photoIt takes very little time upon returning to the Pacific Northwest for me to be reminded of one of its central characteristics that became so imprinted on my heart and mindset through my many years of dwelling there as to be interchangeable with my entire concept of wholeness and well-being: the color green. The millions of colors that can be called Green, to be more precise. Having been born in the Emerald City of the Evergreen State, I can confirm that they have earned their titles both the hard way (rain–sometimes seemingly endless–rain–oh, and snowpack and glacier runoff in the spring) and entirely honestly. The city and the state are genuinely, deeply, exquisitely green.photoOther places may be green with envy. Yes, there are certainly other spectacularly green places on earth, some of which I have visited, among them to wit: Ireland, Allgäu, and the jungle that straddles the Panamanian border with Costa Rica (a tropical cloud forest) all rife with verdure and also with all of those forms of watery nourishment that bring about such burgeoning beauties in their respectively green-glorious regions. Each green place is unique in the character and flavor of its glowing, growing vegetation, and each gains its place in my heart as much through its variations of verdancy as by any other means.photoWhat it all comes down to is that these things grow on me as much as on the face of the earth, filling my senses and my emotional center in ways that few other things can. This recent return to my mossy, leafy, grassy, graceful green roots merely reminds me of what lies deep within me all of the time. The west coast is so rich in tints and hues and tones and shades and variations of green that I cannot imagine an existence without them and know that green will always be the color against which completeness and contentment and ecstasy are best measured.photophotophotophotophotophotophotoMourn the tiresome persistence of the rain at times, if you must, but once you have been drawn into the corridors of the green world you will likely find it irresistible, too. It bursts with the presence of renewal and strength, lures you with the dappled dream-world light that only a leafy and towering tunnel of trees can create, and makes the heart ache with that yearning form of delight best found in things that sing of secrets, promises and hope.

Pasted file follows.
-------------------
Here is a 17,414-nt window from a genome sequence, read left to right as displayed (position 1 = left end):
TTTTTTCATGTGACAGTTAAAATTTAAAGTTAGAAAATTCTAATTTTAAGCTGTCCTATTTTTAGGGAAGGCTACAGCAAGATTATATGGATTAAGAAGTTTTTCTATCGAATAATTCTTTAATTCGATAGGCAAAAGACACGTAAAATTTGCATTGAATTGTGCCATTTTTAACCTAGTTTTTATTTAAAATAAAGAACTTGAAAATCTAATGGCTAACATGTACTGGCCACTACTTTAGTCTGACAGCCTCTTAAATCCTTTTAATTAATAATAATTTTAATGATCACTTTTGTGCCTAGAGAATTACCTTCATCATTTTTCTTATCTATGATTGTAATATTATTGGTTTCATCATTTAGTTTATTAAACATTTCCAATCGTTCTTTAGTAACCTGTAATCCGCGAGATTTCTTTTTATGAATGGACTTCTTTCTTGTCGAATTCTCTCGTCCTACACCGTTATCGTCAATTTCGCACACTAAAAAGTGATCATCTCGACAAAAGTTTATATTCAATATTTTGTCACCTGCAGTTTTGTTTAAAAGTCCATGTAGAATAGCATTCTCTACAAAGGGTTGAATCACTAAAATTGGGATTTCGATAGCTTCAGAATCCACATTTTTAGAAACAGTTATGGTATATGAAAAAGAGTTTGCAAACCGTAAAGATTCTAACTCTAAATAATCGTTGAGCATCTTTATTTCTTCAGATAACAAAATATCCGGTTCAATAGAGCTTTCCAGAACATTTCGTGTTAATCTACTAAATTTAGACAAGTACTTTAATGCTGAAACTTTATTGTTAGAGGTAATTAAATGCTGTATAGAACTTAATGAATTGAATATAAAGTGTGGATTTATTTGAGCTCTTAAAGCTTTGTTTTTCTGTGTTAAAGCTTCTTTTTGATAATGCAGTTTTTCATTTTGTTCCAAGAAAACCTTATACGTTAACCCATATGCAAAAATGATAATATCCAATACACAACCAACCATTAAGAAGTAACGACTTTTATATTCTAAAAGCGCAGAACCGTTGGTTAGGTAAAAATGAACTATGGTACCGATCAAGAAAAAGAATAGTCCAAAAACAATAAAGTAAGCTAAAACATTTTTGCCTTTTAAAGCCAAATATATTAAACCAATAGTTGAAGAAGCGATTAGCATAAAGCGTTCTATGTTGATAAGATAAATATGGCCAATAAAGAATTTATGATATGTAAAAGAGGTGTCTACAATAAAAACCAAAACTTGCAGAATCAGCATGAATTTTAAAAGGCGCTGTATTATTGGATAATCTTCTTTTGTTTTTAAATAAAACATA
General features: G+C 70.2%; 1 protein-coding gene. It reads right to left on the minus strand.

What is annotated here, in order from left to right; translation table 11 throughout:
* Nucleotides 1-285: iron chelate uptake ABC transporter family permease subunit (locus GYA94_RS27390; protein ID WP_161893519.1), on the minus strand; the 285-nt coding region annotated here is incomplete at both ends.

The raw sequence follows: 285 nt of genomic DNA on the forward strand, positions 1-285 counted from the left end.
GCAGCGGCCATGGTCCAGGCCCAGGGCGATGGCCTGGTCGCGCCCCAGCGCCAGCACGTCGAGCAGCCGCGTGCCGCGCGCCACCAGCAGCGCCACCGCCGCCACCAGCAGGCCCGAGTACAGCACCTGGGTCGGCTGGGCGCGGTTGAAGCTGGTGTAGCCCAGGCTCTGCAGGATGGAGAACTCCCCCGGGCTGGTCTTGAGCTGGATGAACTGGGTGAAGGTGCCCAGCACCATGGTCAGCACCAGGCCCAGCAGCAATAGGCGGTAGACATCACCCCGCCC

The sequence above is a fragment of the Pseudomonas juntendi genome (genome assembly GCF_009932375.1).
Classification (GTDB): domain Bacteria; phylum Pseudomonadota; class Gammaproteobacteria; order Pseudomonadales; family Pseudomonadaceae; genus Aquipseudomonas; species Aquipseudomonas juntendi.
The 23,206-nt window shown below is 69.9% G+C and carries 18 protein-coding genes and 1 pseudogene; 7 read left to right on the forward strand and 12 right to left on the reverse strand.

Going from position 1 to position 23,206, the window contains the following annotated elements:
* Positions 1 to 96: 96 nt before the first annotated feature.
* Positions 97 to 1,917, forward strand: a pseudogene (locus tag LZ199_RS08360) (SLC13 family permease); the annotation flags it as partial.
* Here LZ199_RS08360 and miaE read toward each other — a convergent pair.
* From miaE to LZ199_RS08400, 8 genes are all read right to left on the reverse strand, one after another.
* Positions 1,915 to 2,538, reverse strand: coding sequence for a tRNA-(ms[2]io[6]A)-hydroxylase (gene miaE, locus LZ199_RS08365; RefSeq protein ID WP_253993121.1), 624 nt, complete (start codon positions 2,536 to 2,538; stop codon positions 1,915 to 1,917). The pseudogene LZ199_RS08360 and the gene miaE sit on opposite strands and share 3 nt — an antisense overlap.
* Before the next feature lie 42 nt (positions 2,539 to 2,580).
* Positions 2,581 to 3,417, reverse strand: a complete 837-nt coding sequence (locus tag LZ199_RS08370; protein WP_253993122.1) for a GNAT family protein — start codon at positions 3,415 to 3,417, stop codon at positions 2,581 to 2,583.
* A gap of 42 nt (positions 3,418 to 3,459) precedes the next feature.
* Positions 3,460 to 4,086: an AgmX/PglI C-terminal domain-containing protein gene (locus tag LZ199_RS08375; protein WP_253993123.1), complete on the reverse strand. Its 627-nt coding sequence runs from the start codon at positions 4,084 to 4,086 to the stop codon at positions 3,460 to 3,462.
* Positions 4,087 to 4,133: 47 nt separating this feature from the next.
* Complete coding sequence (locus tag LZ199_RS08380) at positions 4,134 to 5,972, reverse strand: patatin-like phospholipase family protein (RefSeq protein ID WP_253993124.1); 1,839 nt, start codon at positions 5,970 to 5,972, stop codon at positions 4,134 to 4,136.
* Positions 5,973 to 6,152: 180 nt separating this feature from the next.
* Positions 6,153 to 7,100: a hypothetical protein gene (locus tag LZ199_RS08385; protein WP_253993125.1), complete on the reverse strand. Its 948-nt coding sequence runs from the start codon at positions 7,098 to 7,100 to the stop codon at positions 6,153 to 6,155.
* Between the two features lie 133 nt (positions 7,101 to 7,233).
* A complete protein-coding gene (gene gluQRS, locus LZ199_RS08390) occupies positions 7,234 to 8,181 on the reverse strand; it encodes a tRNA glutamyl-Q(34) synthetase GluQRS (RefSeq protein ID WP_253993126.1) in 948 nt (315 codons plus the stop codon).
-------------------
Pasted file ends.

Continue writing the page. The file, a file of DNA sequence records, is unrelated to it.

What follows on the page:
Blueprints for the Romance of Place

digital artwork + textBuilding Strong Bones

In the lovely resonant

shadowed hollow of

an architectural ruin,

the beauties of

its skeleton become

more than engineering,

more than a means

of shelter or a clever

way to shut people

in or out–

What happens is

life becomes caught

in the interstices of

a building’s bones–

vitality drawn off

from all the smaller lives

that have come through;

in the humming open space

of a lovely

building in ruin,

mortality is kept

as though in a jewel-case

or a body quite perfectly made

for being loveddigital painting

North

 

The depth of the lake cannot be guessed

 

Its shimmering silicate glacial glow

 

With turquoise mask screens what’s below

 

In filtered glimmer, thought at best

 

To be just deep enough to hold

 

Beneath the frigid upper glass

 

Down in its centermost crevasse

 

Something mysterious, so old

 

It’s passed from memory and ken

 

And only surfaces when stars

 

Come showering down as red as Mars

 

To call it upward once again

 

Communing with its antique kin

 

For roaring moments in the night

 

Before the day dawns turquoise bright

 

And glassy water closes in

 

Once more its inexpressive glow

 

A wall of silence ageless, stern

 

And secretive, where none can learn

 

What lives those fathoms down below